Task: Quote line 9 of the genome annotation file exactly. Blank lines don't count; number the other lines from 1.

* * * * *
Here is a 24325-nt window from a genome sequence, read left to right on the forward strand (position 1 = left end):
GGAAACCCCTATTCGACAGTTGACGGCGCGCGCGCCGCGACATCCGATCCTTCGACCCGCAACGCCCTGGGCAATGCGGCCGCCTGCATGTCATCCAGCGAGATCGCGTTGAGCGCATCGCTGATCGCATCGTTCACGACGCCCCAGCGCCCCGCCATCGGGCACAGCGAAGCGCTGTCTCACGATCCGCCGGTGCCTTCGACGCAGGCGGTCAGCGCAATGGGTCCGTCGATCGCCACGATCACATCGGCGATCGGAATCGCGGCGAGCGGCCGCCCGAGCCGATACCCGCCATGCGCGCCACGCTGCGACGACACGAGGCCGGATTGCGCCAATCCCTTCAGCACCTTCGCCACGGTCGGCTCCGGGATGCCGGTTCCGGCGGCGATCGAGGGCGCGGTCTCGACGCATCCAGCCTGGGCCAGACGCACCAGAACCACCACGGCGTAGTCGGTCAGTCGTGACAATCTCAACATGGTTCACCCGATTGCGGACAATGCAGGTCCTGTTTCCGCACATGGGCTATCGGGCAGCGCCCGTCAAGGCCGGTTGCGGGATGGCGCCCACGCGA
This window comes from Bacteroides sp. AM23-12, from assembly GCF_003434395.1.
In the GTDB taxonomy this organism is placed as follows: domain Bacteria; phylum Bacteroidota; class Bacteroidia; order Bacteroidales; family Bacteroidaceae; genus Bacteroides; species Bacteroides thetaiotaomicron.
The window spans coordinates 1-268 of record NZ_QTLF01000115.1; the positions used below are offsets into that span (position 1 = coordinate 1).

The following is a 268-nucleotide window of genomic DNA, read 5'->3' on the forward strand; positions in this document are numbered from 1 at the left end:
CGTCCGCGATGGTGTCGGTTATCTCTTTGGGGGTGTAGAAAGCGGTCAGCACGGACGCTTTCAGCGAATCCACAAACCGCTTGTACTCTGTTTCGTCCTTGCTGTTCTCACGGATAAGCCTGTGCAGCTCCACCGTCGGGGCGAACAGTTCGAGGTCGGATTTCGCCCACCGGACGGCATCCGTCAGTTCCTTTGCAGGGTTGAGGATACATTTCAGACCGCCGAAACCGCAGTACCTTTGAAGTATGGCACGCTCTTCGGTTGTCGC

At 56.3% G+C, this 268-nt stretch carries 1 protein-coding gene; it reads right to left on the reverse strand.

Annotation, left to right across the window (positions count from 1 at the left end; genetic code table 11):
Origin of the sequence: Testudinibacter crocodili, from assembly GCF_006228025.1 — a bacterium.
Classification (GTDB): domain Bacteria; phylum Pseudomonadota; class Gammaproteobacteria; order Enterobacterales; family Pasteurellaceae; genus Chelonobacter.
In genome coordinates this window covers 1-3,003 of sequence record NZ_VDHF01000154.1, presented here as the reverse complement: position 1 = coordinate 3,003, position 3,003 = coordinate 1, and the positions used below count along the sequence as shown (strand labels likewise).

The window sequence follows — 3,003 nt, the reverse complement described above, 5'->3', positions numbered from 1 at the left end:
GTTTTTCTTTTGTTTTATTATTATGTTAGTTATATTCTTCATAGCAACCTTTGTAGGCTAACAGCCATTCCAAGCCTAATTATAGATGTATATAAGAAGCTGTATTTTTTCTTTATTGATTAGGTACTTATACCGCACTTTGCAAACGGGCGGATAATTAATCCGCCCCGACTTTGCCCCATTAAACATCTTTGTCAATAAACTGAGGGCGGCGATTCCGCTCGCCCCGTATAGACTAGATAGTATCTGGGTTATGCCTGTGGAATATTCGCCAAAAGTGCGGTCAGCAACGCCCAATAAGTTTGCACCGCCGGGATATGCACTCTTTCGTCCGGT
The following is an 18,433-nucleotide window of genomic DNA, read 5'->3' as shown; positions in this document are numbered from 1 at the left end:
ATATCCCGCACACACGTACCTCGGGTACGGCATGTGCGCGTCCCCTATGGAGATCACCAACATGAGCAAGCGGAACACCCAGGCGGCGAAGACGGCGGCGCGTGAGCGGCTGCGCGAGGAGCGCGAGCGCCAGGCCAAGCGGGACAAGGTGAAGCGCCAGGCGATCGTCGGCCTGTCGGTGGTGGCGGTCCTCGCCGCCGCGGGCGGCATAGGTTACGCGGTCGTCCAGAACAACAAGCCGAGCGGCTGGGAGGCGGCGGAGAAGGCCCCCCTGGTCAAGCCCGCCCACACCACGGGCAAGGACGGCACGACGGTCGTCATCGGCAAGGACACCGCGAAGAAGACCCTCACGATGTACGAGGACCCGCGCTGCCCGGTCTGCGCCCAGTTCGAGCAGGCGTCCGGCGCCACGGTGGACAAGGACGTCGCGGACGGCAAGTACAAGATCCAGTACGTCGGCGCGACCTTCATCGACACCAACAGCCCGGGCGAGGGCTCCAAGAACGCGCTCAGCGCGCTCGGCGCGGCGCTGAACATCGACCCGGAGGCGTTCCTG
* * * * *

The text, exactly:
Annotation, left to right across the window (positions count from 1 at the left end; genetic code table 11):